A copper-based catalyst can be utilized to synthesize methanol from syngas containing carbon dioxide as well as water at low temperature and low pressure. However, the agglomeration of the metallic copper and zinc oxide decreased the catalyst surface area and the Cu-specific surface area. In order to prevent the sintering, the supercritical CO2 was used to extract water from the catalyst precursor. Our results demonstrate that the Cu-specific surface area was the essential factor to affect the catalytic activity. A larger Cu-specific surface area would cause higher methanol synthesis activity. The optimized supercritical CO2 drying condition was at 308 K and 8.0 MPa for 3 h when the methanol yield reached 44.8%.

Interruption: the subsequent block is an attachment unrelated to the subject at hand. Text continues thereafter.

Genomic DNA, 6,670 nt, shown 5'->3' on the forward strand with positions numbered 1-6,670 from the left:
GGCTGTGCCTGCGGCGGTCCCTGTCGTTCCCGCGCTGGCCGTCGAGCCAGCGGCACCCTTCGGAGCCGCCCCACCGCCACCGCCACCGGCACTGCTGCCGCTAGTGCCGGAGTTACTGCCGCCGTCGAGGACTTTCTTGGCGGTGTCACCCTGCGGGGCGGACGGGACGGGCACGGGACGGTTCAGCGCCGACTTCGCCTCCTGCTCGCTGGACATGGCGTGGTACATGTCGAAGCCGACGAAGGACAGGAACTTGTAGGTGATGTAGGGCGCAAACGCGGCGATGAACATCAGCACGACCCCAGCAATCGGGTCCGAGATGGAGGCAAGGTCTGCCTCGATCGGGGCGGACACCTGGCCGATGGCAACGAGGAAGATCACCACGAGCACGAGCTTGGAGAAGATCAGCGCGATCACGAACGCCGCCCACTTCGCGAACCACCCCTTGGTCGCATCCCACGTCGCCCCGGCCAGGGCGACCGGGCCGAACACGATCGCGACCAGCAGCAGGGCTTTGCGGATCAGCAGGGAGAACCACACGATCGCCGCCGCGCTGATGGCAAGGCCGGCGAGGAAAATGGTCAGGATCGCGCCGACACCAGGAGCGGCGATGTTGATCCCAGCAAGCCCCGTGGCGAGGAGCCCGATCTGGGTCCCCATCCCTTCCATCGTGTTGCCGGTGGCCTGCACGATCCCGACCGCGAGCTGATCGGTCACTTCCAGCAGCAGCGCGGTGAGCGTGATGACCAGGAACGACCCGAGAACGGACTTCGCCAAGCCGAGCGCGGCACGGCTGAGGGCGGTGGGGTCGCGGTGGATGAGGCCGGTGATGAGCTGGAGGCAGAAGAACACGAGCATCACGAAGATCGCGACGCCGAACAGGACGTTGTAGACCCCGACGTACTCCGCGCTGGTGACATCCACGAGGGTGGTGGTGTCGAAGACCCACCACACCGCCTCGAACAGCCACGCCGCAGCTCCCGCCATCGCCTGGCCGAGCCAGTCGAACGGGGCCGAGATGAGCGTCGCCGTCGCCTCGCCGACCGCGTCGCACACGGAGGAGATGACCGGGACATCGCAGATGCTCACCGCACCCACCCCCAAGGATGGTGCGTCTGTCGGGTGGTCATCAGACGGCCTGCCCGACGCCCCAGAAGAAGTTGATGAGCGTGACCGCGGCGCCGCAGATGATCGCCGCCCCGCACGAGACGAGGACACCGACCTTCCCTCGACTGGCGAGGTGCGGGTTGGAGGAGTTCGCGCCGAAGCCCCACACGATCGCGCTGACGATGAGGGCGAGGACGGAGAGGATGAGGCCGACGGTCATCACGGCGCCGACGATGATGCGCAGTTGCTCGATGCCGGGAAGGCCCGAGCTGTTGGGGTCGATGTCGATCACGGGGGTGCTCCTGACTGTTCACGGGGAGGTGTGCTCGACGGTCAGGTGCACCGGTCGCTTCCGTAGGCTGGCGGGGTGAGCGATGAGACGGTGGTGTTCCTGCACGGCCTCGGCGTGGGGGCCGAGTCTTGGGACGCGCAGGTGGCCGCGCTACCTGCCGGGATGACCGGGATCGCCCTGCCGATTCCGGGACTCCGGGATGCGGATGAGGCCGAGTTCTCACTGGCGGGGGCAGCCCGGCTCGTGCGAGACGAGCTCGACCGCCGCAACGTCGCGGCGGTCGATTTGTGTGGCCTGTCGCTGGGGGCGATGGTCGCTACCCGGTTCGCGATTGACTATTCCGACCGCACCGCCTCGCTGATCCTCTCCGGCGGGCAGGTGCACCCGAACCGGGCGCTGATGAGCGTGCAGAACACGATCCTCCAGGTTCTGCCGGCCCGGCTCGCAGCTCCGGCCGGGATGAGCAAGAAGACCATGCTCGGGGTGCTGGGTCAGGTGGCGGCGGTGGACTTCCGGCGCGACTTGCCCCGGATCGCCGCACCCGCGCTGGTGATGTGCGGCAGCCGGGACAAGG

Research on Chemical Intermediates – Springer Journals
Published: Feb 3, 2011
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